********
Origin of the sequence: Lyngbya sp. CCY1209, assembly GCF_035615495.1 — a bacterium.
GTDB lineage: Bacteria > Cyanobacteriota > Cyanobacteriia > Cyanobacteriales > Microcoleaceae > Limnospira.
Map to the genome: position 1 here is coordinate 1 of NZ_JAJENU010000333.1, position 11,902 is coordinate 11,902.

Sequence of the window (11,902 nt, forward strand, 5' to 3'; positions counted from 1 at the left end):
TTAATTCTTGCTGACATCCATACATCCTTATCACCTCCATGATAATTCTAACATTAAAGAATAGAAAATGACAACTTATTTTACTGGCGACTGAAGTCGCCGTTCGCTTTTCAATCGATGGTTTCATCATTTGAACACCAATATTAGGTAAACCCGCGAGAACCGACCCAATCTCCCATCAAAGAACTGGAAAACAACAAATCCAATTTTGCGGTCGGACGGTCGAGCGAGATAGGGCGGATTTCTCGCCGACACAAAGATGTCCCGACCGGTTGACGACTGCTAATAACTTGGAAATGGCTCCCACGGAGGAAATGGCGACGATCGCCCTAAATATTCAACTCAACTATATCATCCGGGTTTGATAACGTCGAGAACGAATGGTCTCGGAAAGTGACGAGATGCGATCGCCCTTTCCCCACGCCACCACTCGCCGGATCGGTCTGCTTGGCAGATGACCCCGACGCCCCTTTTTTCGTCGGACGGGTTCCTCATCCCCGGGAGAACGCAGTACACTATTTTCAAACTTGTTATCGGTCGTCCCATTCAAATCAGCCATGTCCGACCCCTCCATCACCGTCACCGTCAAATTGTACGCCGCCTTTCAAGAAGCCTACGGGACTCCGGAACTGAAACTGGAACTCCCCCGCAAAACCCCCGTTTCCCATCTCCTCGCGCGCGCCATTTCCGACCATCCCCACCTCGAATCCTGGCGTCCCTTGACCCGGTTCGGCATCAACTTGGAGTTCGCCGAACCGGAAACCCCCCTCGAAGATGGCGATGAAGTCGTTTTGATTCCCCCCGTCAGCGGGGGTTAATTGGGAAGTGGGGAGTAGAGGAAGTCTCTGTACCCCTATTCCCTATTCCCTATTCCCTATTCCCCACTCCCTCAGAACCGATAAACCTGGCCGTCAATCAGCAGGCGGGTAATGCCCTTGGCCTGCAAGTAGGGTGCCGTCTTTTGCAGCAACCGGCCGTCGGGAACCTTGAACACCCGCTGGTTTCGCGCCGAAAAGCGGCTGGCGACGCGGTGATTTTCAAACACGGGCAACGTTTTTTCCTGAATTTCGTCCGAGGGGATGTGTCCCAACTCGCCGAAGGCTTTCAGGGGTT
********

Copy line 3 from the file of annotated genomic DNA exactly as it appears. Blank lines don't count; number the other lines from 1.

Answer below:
Map to the genome: position 1 here is coordinate 1 of NZ_JAJENU010000333.1, position 11,902 is coordinate 11,902.